Rutgers will enroll children with symptomatic cases of COVID-19 who are at risk of serious illness
Rutgers has been selected as the clinical trial site for Pfizer’s global research study to assess the safety and efficacy of a potential oral antiviral treatment for children under 18 with COVID-19 who have health conditions that put them at risk of serious illness.
The Phase 2/3 clinical trial will assess the pharmacokinetics, safety and tolerability of the treatment – a combination of the drugs nirmatrelvir and ritonavir marketed as “Paxlovid” – to identify the appropriate dose for each group of pediatric age.
Children with certain risk factors – such as those who are overweight or actively smoke or have immunosuppressive disease, cardiovascular disease, kidney disease, neurodevelopmental disorders, active malignancy, type 1 or 2 diabetes, hypertension, chronic lung disease or sickle cell disease – are at increased risk of hospitalization or death from complications of COVID-19.
The Pediatric Clinical Research Center at Rutgers Robert Wood Johnson Medical School in New Brunswick is one of many global pediatric study sites for Pfizer. Researchers are looking to recruit up to 150 children who have a confirmed diagnosis of COVID-19 within 72 hours of enrollment and a first onset of symptoms within five days with at least one symptom at enrollment.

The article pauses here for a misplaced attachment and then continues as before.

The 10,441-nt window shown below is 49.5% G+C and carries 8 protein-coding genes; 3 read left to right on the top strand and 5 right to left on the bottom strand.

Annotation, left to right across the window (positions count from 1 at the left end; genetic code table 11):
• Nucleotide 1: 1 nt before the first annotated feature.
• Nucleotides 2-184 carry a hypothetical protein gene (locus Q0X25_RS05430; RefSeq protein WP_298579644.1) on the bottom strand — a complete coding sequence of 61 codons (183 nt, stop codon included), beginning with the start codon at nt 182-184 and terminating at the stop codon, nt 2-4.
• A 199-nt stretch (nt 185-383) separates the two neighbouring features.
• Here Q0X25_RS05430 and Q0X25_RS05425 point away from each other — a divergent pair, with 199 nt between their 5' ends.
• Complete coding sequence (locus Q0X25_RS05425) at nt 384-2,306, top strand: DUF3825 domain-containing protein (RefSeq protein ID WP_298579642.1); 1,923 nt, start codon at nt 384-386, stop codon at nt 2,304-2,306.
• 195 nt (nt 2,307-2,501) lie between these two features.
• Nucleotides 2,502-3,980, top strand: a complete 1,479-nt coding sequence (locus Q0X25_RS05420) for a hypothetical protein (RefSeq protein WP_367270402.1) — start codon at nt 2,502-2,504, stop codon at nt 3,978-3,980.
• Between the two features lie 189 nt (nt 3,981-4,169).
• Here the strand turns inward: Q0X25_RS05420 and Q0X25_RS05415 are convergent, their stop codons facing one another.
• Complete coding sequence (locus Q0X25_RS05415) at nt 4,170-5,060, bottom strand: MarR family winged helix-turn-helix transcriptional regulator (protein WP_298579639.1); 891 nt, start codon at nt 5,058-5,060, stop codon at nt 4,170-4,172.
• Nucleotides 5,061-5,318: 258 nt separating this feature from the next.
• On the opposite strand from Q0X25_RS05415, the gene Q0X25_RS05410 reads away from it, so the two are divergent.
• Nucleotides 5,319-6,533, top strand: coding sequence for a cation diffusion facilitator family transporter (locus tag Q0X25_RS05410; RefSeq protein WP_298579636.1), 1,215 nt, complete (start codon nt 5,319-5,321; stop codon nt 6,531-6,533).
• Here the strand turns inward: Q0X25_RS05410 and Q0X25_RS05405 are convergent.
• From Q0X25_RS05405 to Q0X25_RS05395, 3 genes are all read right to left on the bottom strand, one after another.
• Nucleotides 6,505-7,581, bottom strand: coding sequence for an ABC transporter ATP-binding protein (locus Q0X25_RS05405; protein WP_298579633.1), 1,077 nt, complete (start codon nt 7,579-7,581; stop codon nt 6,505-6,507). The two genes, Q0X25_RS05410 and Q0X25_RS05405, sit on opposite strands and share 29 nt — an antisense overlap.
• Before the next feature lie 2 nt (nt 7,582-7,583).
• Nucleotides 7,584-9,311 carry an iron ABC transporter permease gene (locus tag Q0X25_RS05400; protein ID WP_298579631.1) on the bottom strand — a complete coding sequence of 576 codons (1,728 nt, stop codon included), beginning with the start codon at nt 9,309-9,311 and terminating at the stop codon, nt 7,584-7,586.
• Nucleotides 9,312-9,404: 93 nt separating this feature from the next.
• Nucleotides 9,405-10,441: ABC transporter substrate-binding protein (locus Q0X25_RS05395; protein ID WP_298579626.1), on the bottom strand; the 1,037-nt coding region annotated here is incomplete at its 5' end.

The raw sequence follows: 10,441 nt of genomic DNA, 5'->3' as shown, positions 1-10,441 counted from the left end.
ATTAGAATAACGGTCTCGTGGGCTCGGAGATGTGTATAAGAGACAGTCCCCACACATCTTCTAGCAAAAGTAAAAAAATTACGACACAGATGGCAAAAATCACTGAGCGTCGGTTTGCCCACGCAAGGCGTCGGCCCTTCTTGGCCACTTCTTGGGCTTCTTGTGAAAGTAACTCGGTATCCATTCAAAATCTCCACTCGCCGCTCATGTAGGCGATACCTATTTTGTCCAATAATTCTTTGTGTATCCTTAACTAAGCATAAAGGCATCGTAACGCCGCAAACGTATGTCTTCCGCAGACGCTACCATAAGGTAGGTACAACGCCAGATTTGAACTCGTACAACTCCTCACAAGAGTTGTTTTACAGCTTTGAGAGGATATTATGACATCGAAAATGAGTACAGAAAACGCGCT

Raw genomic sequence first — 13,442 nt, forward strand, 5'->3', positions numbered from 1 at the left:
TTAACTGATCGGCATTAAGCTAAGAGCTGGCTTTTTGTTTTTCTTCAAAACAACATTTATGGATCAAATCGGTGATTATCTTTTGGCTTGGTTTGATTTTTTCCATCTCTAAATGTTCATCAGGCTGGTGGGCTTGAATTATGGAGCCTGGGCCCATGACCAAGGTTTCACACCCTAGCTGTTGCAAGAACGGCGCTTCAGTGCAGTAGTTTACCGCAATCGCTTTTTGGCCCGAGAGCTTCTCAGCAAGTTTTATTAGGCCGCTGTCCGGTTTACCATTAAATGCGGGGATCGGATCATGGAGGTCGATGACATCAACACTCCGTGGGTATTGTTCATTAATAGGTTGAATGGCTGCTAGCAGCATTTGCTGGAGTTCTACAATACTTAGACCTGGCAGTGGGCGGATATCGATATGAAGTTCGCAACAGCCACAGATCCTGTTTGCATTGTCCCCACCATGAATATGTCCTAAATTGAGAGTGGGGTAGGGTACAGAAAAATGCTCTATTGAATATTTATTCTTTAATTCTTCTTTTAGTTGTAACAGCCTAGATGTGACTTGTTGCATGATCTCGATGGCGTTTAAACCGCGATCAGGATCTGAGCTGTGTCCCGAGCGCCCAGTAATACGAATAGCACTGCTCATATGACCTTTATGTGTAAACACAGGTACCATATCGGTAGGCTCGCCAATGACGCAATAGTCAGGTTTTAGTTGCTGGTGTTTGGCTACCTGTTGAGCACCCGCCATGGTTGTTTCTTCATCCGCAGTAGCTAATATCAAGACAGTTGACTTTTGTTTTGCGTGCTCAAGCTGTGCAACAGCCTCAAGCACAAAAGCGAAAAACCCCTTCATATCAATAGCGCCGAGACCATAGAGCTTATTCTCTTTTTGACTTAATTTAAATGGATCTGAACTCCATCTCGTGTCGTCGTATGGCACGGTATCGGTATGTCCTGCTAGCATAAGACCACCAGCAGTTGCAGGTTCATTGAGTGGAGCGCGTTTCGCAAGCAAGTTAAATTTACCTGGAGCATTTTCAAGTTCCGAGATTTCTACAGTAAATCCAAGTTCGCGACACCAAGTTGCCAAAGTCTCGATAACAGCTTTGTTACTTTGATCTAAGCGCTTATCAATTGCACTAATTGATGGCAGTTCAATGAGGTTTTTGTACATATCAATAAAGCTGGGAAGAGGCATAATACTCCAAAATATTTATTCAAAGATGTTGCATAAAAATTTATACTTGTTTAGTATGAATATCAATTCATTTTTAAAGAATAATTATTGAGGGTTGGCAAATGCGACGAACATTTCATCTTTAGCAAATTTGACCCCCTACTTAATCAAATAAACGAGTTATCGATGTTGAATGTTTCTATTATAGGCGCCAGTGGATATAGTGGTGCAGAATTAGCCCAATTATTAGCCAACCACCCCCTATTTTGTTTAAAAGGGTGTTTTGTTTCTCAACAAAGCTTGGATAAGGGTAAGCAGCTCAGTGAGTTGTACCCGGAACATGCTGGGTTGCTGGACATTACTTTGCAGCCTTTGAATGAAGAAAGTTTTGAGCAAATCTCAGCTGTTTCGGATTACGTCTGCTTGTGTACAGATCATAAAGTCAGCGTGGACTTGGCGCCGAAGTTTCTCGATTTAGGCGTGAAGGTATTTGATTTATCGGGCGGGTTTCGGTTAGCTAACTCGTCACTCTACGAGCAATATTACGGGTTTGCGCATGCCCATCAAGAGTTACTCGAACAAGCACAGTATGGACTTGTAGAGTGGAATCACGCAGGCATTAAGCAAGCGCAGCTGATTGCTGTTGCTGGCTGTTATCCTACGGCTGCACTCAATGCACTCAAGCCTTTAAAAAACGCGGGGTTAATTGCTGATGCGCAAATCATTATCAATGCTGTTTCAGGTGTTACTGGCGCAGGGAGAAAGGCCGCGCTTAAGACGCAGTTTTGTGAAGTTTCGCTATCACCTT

Children who meet the eligibility requirements for this study will take Paxlovid twice a day for five days and participate in eight study visits over five weeks.
“The trial will be convenient for families,” said lead researcher Cassandra Louis, assistant professor in the department of pediatrics at Rutgers Robert Wood Johnson Medical School. “After an initial in-person visit to the clinical trial site, clinicians will visit participants in their homes to monitor progress and collect blood samples with a micropuncture device that causes minimal pain or discomfort. .”
A clinical trial for adults has already demonstrated the safety and efficacy of the drug: participants who received the treatment within five days of the onset of symptoms had an 88% reduction in the risk of hospitalization or death related to COVID-19. Based on these results, the Food and Drug Administration in December granted Paxlovid emergency use authorization for the treatment of mild to moderate COVID-19 in adults and children 12 years of age and older who weigh at least less than 88 pounds and are at risk of progression to severe cases of COVID-19.
“Although children who were considered to have an adult weight were included in the FDA’s emergency use authorization, people under the age of 18 were not included in the adult clinical trial,” Louis said. “This trial will provide more information about how this treatment prevents serious illness in children and adolescents.”
Rutgers was previously selected as the clinical trial site for the Pfizer-BioNTech global research study to assess the effectiveness of its COVID-19 vaccine in children.